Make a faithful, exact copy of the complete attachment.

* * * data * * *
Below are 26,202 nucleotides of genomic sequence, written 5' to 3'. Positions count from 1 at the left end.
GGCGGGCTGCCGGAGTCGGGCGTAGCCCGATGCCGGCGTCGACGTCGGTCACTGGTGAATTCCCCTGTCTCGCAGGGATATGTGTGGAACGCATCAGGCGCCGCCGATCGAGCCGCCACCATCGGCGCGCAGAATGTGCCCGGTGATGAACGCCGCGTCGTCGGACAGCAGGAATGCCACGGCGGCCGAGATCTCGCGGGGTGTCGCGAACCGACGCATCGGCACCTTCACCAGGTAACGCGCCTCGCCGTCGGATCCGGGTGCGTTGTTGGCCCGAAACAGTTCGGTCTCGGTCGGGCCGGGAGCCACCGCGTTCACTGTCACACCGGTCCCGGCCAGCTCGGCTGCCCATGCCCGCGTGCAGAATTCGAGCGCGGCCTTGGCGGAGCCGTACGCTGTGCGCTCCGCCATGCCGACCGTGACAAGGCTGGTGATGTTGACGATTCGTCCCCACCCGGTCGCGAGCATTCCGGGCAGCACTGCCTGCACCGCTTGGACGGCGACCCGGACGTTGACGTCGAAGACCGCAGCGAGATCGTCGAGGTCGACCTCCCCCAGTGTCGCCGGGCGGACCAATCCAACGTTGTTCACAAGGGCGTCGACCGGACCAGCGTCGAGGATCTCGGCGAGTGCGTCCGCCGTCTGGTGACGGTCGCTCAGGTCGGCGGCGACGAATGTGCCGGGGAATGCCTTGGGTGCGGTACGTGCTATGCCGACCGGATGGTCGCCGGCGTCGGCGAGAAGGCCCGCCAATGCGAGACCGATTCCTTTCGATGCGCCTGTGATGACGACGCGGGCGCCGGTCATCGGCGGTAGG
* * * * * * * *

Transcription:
Below are 26,202 nucleotides of genomic sequence, written 5' to 3'. Positions count from 1 at the left end.
GGCGGGCTGCCGGAGTCGGGCGTAGCCCGATGCCGGCGTCGACGTCGGTCACTGGTGAATTCCCCTGTCTCGCAGGGATATGTGTGGAACGCATCAGGCGCCGCCGATCGAGCCGCCACCATCGGCGCGCAGAATGTGCCCGGTGATGAACGCCGCGTCGTCGGACAGCAGGAATGCCACGGCGGCCGAGATCTCGCGGGGTGTCGCGAACCGACGCATCGGCACCTTCACCAGGTAACGCGCCTCGCCGTCGGATCCGGGTGCGTTGTTGGCCCGAAACAGTTCGGTCTCGGTCGGGCCGGGAGCCACCGCGTTCACTGTCACACCGGTCCCGGCCAGCTCGGCTGCCCATGCCCGCGTGCAGAATTCGAGCGCGGCCTTGGCGGAGCCGTACGCTGTGCGCTCCGCCATGCCGACCGTGACAAGGCTGGTGATGTTGACGATTCGTCCCCACCCGGTCGCGAGCATTCCGGGCAGCACTGCCTGCACCGCTTGGACGGCGACCCGGACGTTGACGTCGAAGACCGCAGCGAGATCGTCGAGGTCGACCTCCCCCAGTGTCGCCGGGCGGACCAATCCAACGTTGTTCACAAGGGCGTCGACCGGACCAGCGTCGAGGATCTCGGCGAGTGCGTCCGCCGTCTGGTGACGGTCGCTCAGGTCGGCGGCGACGAATGTGCCGGGGAATGCCTTGGGTGCGGTACGTGCTATGCCGACCGGATGGTCGCCGGCGTCGGCGAGAAGGCCCGCCAATGCGAGACCGATTCCTTTCGATGCGCCTGTGATGACGACGCGGGCGCCGGTCATCGGCGGTAGG